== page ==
8. Bake the bread directly on the baking sheet for about 50 minutes, (Or if using, transfer the dough to a baking stone.)  After 50 minutes, the crust should be browned and crisp. When you pick up the loaf, give it a light thump on the bottom. It should sound hollow.
  9. Allow the bread to cool before slicing.

I hope this encourages you to experiment with recipes! I already have other plans for altering this recipe using other herbs & ingredients. It lends itself well to so many different flavors. Try it- see what happens.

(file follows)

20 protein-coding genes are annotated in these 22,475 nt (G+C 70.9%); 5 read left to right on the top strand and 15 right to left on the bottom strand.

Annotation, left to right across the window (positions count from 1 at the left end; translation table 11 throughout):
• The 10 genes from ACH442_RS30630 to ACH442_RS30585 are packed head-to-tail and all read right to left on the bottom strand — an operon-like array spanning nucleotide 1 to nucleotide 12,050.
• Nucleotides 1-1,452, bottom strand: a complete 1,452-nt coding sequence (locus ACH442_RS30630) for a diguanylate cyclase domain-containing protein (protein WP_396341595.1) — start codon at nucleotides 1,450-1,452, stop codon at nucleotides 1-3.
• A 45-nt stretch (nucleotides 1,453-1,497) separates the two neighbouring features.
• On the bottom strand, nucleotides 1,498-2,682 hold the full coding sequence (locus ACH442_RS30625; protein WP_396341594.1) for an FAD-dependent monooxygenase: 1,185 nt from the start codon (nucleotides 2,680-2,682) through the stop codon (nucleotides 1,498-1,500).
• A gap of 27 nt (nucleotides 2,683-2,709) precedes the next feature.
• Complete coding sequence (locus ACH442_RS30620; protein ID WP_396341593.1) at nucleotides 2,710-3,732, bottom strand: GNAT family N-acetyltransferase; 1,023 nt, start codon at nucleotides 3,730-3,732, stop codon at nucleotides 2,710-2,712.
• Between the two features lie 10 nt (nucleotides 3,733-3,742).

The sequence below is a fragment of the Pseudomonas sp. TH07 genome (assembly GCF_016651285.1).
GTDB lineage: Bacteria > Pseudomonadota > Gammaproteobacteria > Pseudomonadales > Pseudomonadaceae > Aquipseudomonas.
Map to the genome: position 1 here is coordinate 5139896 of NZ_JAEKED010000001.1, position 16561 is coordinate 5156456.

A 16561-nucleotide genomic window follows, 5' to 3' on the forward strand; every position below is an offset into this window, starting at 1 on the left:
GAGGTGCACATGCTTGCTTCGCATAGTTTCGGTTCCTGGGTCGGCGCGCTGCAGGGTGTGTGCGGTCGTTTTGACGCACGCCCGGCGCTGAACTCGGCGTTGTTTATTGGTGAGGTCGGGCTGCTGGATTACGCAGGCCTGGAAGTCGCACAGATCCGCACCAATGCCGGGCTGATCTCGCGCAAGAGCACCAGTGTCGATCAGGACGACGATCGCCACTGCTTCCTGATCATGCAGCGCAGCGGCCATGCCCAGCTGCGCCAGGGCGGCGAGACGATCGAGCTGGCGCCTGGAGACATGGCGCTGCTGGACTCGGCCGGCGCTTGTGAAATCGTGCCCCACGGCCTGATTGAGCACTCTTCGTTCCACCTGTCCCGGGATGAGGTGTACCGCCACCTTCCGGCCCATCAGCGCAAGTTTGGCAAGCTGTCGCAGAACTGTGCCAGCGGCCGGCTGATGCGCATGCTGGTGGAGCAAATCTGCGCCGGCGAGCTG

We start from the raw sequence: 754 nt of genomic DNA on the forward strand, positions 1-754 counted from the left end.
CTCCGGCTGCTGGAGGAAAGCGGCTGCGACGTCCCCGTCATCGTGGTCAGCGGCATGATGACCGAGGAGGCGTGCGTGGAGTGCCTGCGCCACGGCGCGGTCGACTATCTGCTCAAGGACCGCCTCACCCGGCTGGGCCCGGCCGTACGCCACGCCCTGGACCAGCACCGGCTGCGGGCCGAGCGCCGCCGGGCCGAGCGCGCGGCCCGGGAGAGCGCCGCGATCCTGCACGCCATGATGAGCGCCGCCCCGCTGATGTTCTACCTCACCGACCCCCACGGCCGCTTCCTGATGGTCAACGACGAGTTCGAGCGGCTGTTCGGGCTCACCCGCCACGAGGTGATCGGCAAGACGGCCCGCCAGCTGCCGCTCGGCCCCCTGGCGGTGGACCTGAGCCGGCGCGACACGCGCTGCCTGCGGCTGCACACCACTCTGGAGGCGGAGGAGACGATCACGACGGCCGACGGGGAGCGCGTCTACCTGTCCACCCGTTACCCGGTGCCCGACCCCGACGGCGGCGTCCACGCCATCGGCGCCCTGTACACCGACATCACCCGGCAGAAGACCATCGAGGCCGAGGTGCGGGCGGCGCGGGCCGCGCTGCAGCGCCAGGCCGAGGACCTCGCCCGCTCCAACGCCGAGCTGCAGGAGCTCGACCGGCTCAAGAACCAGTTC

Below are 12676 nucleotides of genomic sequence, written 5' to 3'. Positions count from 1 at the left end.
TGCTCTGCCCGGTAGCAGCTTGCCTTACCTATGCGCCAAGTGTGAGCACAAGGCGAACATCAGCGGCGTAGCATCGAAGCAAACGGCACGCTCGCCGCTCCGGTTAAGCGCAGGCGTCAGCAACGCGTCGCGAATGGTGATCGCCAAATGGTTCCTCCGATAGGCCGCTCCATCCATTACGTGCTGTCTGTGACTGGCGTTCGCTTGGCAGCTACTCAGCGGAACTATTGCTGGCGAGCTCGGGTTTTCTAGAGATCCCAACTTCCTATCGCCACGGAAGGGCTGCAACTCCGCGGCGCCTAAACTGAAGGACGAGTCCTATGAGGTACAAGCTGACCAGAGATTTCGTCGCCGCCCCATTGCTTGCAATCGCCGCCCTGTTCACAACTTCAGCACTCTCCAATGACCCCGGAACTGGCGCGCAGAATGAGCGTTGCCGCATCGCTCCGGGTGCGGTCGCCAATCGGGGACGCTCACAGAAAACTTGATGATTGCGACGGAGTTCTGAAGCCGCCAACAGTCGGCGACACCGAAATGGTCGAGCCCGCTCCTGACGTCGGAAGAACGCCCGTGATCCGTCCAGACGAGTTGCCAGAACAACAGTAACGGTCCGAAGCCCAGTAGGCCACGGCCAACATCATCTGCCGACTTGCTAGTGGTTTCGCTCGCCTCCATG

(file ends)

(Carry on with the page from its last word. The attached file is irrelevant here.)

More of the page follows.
USE GOOD QUALITY OLIVE OIL. That’s my only rule for you with this bread. You want to really taste it, and why would you want to taste crappy olive oil? This bread is fantasmagorically wonderful. It would be amazing as an open-face grilled cheese sandwich with some provolone or mozzarella. What I did was, I poured some really good extra virgin olive oil in a little plate with some minced garlic, parmesan & Italian seasonings. Then I dipped the bread into the flavored olive oil. UNF. That’s all I can say. Unf.